Has anyone had trouble with non Motorola extended batteries?
I know sometimes the Bionic is twitchy about non Motorola parts.
There are some pretty good deals on ext. batteries on Amazon, and I was looking to pick one up. I see the Motorola Droid Bionic XT875 Extended Battery (2760mAh) as well as some off brand, 'Hyperion Bionic' that says it is 4000mAh.
What is the highest mAh someone has done with their bionic and had no troubles?
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Will do. I have seen conflicting reports... When upgrading to an extended battery from the standard one, do I NEED to use a battery re-calibrate app? Or is the smart phone smart enough to see there are more mAh's than before?
Not really. My stock batteries (yes, plural, b/c I have 2) almost always show 99% to 100% when I first power on, whereas my extended batteries (Again, yes, plural, as I have 2 of these also) almost always show 94-95% after boot. I figured I'd rather have the phone calibrated for the stock battery than the extended- I'd rather get more time from my battery than I expect than less.
Since I bought the phone from CostCo (including $160 worth of accessories, like the extended battery, battery charger, screen protector, car dock, desktop (non-multimedia) dock, etc., plus a $20 discount, I rotate my batteries and almost never plug my phone up to a charger. I usually plug in a freshly charged Extended in the morning and keep the other charged extended in my pocket to make it through the day in case I need it, and then at night come home and charge them (one at a time) while I run off of a stock battery.
Definitely just go with the Moto one. It gets plenty of battery life. I've seen more than one report of people getting the off-brand mega mAh batteries just to find out that they hardly last as long as a stock battery or have other issues with it.
Many of the no-name ones have a bad reputation for failure and are severely exagerrated with their charge capabilities. A lot of people on this forum have reported performance worse than the regular battery when the mAh is reported to be more than 1000 higher than the Motorola extended.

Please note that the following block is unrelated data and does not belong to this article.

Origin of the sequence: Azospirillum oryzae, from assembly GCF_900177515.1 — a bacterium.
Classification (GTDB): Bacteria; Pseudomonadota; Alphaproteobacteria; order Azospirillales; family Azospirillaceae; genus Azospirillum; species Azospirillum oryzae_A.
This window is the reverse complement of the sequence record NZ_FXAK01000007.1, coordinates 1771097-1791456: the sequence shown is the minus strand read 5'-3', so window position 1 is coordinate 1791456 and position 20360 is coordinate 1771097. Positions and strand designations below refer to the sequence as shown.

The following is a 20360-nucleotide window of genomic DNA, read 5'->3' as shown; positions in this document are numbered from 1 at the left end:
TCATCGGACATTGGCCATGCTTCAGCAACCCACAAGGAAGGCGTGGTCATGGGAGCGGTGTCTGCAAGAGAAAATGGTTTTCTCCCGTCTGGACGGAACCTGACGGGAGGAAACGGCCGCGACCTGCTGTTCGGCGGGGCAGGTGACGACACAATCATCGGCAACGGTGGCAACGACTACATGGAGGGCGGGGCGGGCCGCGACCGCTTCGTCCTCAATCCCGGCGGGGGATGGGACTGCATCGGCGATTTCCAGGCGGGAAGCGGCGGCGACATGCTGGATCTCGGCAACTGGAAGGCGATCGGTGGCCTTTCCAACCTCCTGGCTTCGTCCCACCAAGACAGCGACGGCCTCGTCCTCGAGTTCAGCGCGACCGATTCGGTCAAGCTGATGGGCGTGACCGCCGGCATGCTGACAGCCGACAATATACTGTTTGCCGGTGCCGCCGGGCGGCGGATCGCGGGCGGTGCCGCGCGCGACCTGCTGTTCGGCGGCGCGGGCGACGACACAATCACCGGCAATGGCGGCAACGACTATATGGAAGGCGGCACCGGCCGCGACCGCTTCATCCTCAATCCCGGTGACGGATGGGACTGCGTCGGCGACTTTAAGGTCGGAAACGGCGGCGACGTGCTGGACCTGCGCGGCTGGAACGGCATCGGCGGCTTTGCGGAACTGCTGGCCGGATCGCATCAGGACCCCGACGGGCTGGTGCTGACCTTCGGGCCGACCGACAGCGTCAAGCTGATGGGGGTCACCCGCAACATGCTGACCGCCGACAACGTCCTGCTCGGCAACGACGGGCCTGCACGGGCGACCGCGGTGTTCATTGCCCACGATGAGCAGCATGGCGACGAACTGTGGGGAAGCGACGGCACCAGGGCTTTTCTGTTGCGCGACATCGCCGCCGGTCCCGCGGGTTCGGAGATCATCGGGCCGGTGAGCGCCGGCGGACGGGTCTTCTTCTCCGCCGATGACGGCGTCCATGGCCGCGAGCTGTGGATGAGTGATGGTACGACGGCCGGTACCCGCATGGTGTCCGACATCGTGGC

The Motorola extended batteries are cheap now, get a legit one from the get go--you'll do it right in the first place, and have more piece of mind. I wouldn't trust one of the others, risk of fire or something else because of poor materials.
This is just me personally... I just got the stand alone desktop charger and stick with standard batteries mainly because of my silicone case and the bionic with a standard battery and the hard silicone case will work with the HD docking station without having to remove the silicone case.
The other reason is I have seen rumors that extended batteries sometimes screw with the bionic. But I have not looked very far into this, so it may just be a rumor.
I agree with the others, either way you go, go with official motorola batteries! Never go cheap on a smartphone you depend on.
I really don't remember exactly what. I didn't do a whole lot of research into it because I need a silicone case and use my docking station. I understand the docking station accommodates the extended battery but, I just didn't want to keep removing the case.
The crap rezound I had for a very short time had an extended battery. It was the only phone I bought extended batteries for in my line up. The rest always had or have extra standard batteries and a stand alone desktop charger.
When the Motorola Droid Bionic was first announced at CES 2011, it featured a 4.3-inch qHD display, NVIDIA Tegra 2 dual-core processor clocked at 1GHz, and support for Verizon's 4G LTE high-speed network. After the handset was delayed, Motorola... Read More